Baggy eyes, drowsiness and dull, pale skin are all signs that you had a restless night of sleep. Cold water to the face, a kale and spinach smoothie and a cup of coffee can and will help, but forming long-term and non-toxic beauty and eating habits can contribute to you looking – and feeling as full of energy as humanly possible in the morning. Here are 10 ways that will help you look and feel more awake:
- Go for a brisk bike ride, walk or run
This idea might cause you to roll your eyes, but a morning bike, walk or run really is where it’s at when it comes to looking and feeling more awake. It will help boost your mental focus and alertness by increasing blood flow to the brain.
- Use eye drops
Though bloodshot eyes pair well with some Halloween costumes, they’re not a great everyday look. Do yourself a favor and get some eye drops. I like Similasan’s all-natural, chemical-free drops which can be found at Whole Foods.
- Apply eye cream
The number one sign of rocking the tired look are tired, puffy eyes. The trick is using an eye cream that contains caffeine. Caffeine helps reduce puffiness and a moisturizer will help soothe and calm the delicate skin around your eyes. I recommend Honest Beauty’s Depuffed Eye Gel. Remember to lightly massage the cream on the eye area to increase circulation.
- Consume lemon water AND smell the lemon
I know it sounds silly, but smelling the scent of citrus really does have amazing powers. It can boost your serotonin levels (the happy hormone!) and can reduce norepinephrine (the stress hormone – boo!). After you smell your lemon, cut it up and put it in an 8-oz. glass of room-temperature water and drink it. This will not only balance your PH levels, but will break your overnight fast.
- Try breathing techniques
Studies have shown that the more stress you can reduce right when you wake up (aka NOT looking at your email inbox the second you awake), the livelier you’ll look. Instead of bombarding your foggy brain with work, take a few minutes to focus on yourself, more specifically your breath. All you do is take a deep breath slowly in through the nostrils and out the mouth for a few minutes. Feel the lift of your belly as you inhale and the slight compression of your ribs as you exhale.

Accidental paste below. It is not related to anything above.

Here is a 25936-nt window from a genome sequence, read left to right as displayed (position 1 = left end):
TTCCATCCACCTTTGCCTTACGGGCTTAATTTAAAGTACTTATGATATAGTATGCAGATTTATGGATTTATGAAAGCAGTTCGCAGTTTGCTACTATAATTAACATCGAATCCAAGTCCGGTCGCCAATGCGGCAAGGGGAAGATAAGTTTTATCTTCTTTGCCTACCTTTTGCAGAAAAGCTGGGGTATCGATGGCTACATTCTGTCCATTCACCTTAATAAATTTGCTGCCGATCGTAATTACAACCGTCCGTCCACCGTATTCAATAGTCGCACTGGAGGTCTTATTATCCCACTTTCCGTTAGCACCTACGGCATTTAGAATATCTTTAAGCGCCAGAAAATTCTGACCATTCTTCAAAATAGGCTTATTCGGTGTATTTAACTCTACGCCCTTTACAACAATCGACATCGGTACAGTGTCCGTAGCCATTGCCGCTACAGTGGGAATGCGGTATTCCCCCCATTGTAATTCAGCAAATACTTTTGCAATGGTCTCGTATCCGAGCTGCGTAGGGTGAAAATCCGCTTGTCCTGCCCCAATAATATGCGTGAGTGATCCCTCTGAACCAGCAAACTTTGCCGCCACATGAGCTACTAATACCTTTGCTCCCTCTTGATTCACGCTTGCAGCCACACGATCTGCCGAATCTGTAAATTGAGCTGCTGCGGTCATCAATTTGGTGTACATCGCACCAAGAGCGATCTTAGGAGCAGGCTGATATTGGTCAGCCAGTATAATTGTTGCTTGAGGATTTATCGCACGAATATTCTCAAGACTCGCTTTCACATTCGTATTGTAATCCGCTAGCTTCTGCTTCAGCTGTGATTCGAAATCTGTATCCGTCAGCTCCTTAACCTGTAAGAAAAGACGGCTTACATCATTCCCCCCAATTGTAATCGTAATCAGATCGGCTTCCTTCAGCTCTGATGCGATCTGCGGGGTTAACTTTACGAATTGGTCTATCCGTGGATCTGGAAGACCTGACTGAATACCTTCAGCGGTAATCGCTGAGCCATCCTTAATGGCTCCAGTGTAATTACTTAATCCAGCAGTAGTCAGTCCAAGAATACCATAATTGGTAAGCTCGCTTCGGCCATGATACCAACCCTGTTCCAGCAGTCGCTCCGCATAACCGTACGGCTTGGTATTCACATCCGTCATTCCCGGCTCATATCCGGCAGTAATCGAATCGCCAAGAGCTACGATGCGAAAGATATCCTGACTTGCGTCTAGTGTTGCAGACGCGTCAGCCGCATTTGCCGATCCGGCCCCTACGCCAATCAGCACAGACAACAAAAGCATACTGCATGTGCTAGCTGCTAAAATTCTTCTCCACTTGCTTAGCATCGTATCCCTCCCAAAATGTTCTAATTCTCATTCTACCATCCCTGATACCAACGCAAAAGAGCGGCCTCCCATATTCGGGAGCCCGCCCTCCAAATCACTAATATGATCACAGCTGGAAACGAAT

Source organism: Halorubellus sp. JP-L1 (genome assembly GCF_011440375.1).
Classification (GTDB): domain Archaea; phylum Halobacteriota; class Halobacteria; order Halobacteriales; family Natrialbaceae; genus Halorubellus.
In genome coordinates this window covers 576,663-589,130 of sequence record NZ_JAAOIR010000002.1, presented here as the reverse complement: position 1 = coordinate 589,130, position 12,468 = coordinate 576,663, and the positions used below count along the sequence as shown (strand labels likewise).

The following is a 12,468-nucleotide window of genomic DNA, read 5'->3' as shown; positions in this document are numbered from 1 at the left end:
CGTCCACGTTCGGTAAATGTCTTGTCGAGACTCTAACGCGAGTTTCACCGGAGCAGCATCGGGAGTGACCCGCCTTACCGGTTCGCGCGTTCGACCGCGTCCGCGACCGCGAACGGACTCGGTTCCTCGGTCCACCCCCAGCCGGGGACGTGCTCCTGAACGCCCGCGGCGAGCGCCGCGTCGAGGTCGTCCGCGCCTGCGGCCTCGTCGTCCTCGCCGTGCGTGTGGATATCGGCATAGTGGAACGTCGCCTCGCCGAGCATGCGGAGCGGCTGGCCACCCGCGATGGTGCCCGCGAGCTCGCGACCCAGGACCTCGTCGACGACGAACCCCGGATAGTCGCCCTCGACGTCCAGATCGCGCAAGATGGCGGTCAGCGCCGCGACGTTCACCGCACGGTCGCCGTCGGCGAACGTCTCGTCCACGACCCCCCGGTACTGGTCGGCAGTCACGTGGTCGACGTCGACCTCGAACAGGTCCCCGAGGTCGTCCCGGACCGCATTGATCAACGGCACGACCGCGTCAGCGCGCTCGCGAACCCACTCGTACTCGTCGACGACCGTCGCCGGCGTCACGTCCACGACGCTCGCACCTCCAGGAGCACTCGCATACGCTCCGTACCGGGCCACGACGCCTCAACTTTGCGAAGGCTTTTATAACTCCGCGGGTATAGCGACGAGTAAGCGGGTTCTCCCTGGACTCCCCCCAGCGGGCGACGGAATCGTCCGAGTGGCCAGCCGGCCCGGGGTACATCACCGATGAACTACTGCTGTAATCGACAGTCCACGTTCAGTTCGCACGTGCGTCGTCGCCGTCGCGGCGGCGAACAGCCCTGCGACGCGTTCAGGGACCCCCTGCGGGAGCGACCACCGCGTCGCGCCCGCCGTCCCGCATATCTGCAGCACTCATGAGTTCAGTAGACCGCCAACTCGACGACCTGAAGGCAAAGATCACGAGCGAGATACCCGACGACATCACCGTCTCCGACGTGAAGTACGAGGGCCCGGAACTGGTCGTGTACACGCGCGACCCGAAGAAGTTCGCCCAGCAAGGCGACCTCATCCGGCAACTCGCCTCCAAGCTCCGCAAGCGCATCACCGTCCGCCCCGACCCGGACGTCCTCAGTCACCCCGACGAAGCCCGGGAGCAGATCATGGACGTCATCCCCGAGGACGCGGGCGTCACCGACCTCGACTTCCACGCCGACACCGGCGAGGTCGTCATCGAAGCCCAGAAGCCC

- Pick a bright color to wear
It’s not surprising that some colors are more energizing than others. If you tend to dress in black, then get ready to look a bit more tired. If you choose a color such as yellow, which we associate warmth and light, you can look more awake. If you’re not into bright colors – try putting some yellow or bright-colored flowers or decor near your bed and around your home. Seeing them first thing in the morning may help wake you up.
- Lash out with some mascara
I don’t know about you, but when I put on mascara and add volume to my eyelashes, I instantly feel more awake (not to mention looking more awake). It’s a quick and easy way to brighten up your eyes.
- Wash your face before bed
If you wake up with dehydrated skin, then you’re not doing the right nighttime routine. Before hitting the hay, make sure you cleanse, tone and use a serum and moisturizer that’s for your skin type. Remember not to use too much cream before bed, because that can cause more puffiness. Please use a lighter gel with peptides or botanicals.
- Take a cold shower
This is obvious. To feel more awake – take a shower because that seems like the most logical, right? Taking a cold shower everyday could be the secret of smoother skin and shinier hair – not to mention an overall well-being. It can boost your circulation and immune system, which makes you look more awake, because who looks good when they’re sick?
- Don’t skip breakfast
Eating a healthy breakfast can get your day off to a good start and fuel your body for the day. It’s important to eat something within the first hour of you waking up because this will boost your metabolism, which ultimately makes you feel good. When you feel good, you look good!
The information provided is for general interest only and should not be misconstrued as a diagnosis, prognosis or treatment recommendation. This information does not in any way constitute the practice of medicine, or any other health care profession. Readers are directed to consult their health care provider regarding their specific health situation. Marque Medical is not liable for any action taken by a reader based upon this information.